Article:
‘My best advice is to be yourself’ – The Irish Times

Tell us about yourself, where you’re from and what you studied in college

My name is Jennifer Kelly and as an avid swimmer and hiker, I’m proud to call Bray, Co Wicklow, home. I graduated from business and Law, UCD, as part of the class of 2020 – a year associated with the pandemic and the beginning of the “work from home” era. As a result, I sat my final college exams from the very same desk I started the graduate programme.

What attracted you to the grad programme?

In my penultimate year of college, I completed the KPMG summer internship in the turnaround and restructuring department and knew it was the right fit for me. But most importantly, I enjoyed the company of the whole team. This made me want to come back and complete the graduate programme, as well as knowing that having an ACA qualification would be a great asset in any business area.

What is the graduate programme like?

The grad programme is a great way to meet new people with more than 300 graduates joining each year. It gives you a great introduction to working life with the added benefit of having lots of people of similar age working with you. This is a huge advantage when it comes to sitting the ACA exams, as you have the same camaraderie as in college.

How important is mentorship to you?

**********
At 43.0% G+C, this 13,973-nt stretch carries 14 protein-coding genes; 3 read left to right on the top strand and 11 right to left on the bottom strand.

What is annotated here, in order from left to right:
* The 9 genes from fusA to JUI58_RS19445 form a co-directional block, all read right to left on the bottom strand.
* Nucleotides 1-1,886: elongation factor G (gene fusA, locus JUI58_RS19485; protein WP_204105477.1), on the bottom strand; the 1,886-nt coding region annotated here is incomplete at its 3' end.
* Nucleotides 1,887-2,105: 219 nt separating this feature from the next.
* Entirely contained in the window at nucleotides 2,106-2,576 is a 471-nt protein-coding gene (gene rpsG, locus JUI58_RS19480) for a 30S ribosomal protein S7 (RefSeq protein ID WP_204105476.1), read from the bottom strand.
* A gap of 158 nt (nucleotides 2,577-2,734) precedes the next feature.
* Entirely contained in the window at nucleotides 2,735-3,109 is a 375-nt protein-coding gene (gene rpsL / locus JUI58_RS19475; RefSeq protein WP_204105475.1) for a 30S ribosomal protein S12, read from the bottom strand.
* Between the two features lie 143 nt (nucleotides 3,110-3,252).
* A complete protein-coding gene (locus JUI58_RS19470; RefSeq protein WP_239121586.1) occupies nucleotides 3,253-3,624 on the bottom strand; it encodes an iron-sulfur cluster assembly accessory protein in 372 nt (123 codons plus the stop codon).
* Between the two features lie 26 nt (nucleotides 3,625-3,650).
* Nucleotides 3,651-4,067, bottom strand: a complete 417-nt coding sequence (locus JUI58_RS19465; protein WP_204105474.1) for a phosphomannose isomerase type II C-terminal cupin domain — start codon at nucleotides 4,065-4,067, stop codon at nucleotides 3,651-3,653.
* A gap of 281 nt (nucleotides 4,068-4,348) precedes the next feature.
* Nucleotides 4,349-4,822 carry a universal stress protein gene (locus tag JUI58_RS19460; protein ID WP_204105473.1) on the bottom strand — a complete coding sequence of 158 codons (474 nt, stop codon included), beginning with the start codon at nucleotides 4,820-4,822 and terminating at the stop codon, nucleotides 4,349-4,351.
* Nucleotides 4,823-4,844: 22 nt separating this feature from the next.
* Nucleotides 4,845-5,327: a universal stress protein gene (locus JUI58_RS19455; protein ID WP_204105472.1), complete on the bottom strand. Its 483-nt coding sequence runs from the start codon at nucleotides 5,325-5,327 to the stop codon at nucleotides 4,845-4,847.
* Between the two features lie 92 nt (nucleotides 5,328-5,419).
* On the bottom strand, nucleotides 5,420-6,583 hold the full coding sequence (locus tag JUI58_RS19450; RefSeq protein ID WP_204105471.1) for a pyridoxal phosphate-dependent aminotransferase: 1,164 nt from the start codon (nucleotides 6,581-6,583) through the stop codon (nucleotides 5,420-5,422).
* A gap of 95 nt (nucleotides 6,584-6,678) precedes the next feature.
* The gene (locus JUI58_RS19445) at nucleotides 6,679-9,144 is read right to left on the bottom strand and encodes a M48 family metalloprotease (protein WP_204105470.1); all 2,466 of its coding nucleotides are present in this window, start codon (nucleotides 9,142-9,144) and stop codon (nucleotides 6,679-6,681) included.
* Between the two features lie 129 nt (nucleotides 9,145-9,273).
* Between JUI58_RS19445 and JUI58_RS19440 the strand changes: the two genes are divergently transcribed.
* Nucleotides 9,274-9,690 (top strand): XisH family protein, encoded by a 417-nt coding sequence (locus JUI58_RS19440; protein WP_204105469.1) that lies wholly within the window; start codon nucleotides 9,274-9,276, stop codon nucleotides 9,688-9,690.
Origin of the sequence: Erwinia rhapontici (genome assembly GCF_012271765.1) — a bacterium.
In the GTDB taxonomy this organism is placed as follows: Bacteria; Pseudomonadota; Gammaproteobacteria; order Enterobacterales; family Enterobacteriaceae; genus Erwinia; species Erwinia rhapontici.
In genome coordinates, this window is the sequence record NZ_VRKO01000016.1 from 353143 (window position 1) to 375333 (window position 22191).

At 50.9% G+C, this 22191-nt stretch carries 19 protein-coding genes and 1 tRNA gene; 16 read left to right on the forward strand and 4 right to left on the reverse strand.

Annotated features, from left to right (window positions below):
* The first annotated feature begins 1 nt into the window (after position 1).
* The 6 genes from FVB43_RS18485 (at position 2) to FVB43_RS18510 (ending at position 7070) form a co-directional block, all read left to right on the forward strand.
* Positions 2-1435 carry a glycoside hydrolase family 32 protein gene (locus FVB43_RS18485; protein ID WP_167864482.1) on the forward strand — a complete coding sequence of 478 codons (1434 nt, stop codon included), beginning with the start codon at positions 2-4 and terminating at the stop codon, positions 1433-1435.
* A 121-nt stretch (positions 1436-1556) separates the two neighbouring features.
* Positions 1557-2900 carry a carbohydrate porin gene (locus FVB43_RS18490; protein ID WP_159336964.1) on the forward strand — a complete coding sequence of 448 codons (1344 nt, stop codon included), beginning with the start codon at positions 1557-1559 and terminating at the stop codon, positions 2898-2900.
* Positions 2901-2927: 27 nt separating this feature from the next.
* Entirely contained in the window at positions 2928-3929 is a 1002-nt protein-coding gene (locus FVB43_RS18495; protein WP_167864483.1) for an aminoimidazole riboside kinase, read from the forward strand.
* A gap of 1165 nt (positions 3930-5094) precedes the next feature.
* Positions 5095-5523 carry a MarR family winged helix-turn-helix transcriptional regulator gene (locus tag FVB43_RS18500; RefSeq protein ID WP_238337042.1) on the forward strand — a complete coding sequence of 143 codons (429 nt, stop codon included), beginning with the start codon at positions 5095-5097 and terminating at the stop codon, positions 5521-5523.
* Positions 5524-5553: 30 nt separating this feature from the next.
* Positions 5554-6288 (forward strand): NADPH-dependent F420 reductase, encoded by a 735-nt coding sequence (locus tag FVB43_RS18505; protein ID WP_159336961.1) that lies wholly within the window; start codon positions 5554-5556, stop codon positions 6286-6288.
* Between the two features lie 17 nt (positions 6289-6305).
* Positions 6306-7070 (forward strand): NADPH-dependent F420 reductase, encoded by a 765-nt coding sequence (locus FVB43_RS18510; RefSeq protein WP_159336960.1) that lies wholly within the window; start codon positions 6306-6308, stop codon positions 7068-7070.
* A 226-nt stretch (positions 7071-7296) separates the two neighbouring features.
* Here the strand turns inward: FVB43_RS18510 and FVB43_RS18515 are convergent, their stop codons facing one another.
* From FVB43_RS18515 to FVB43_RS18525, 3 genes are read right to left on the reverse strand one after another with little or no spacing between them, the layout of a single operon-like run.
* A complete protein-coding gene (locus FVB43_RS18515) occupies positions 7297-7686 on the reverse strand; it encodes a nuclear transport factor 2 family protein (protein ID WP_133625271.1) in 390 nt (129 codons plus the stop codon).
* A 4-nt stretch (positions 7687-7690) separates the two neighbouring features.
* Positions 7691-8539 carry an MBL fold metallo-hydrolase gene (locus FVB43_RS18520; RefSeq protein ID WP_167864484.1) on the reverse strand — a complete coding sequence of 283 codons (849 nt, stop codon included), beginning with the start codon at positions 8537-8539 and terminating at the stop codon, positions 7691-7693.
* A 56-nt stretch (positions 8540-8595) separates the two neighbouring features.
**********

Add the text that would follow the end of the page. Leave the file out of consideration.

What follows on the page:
Mentorship is important for many reasons. As a mentee, it’s really assuring having someone you can bounce questions off comfortably and confidently. Networking opportunities and understanding various approaches to a project are also crucial aspects of being a mentee.

The buddy principle is one of the most important elements in the graduate programme. From day one you are assigned a buddy to help you throughout your graduate career, and as you progress into year two and year three, you become a buddy for those starting out. It’s extremely beneficial from a development point of view and is an invaluable tool in teaching you how to lead, delegate and communicate with others.

Where do you see yourself in five years’ time?

Ultimately I hope to lead a team of my own using the skills I have learned. My experience of turnaround and restructuring has really helped get an insight on how businesses can sometimes fail and, importantly, how they can best adapt to challenge and change. I also hope to be able to travel with the ACA qualification as it’s internationally recognised. The network has fantastic opportunities to broaden your horizons and work in different offices worldwide.

What’s your advice to graduates applying to the programme?

My best advice is to be yourself. The application and interview process can be daunting but at the end of the day all of the people interviewing you have been in your shoes once or twice or even a few times.

Be attentive and interested and ensure to tailor each application to the specific company and role – show you did the research and took the time to get to know what the company is all about.

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